Andrew: Yeah, you can follow that conundrum to the point where you don't do anything. Once this had a particular trajectory over the course, we're going to see that through to the logical conclusion. To do otherwise, you might as well just sit back and talk shit about other bands or decide to make something.

David: That's where Dadaism leads kind of towards nihilism. I guess I didn't really understand how Dadaism translates into music.

Andrew: We don't care if it sounds ridiculous. We like to be ridiculous. Which is the kind of the short-hand definition of Dadaism. I just said it that one time in an interview because it came to mind. I don't necessarily stand by Dadaism as a movement. I don't know much about it to be honest.

David: Not a problem, you finished the question by answering it that way. It does seem though in your photographs with your drawn on tongues, the jackaloupe, and your sarcastic interviews, they all seem mocking of the press and our norms of how we do publicity. Am I wrong?

Andrew: Yeah. Although it could be just as cool to be completely seriously. At this point, anybody can get publicity. The blogosphere, the world that we have been living up until this point, is so democratic that there are a million bloggers, with a million points of views. This is an aimless time. You could do a straight photo shoot or you could do the most absurd, disrespectful, for lack of a better word, it's all kind of the same thing. It feels more lost now, or for that matter comfortable, because there is no way up now, the compass is totally skewed now.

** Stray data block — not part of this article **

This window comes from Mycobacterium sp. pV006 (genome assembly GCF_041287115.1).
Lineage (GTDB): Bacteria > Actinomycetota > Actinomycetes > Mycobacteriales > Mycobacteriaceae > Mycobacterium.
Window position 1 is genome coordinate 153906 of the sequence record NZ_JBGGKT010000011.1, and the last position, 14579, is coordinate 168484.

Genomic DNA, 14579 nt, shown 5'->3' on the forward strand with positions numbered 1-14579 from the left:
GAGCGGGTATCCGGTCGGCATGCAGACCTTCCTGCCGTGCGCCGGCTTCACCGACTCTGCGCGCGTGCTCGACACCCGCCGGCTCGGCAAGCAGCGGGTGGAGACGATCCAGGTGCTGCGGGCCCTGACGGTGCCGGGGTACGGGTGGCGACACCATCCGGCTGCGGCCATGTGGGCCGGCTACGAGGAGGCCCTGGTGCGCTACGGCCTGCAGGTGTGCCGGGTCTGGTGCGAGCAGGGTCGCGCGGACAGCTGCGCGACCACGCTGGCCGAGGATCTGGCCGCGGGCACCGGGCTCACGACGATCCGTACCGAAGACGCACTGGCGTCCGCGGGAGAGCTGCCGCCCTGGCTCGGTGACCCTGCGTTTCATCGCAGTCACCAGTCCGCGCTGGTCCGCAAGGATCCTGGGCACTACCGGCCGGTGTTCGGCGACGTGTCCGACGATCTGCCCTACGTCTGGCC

David: What do you mean?

Andrew: There is no editorial point of view. It doesn't exist. There is no valid one that I've been able to see or defend. All the things that people come to hallow, or indicators of culture, have sort of really disappointed me. What has taken their place, this myriad of other, kids basically, with different things to say about new music, which is coming up on the blogosphere, of which there are literally tens of thousands.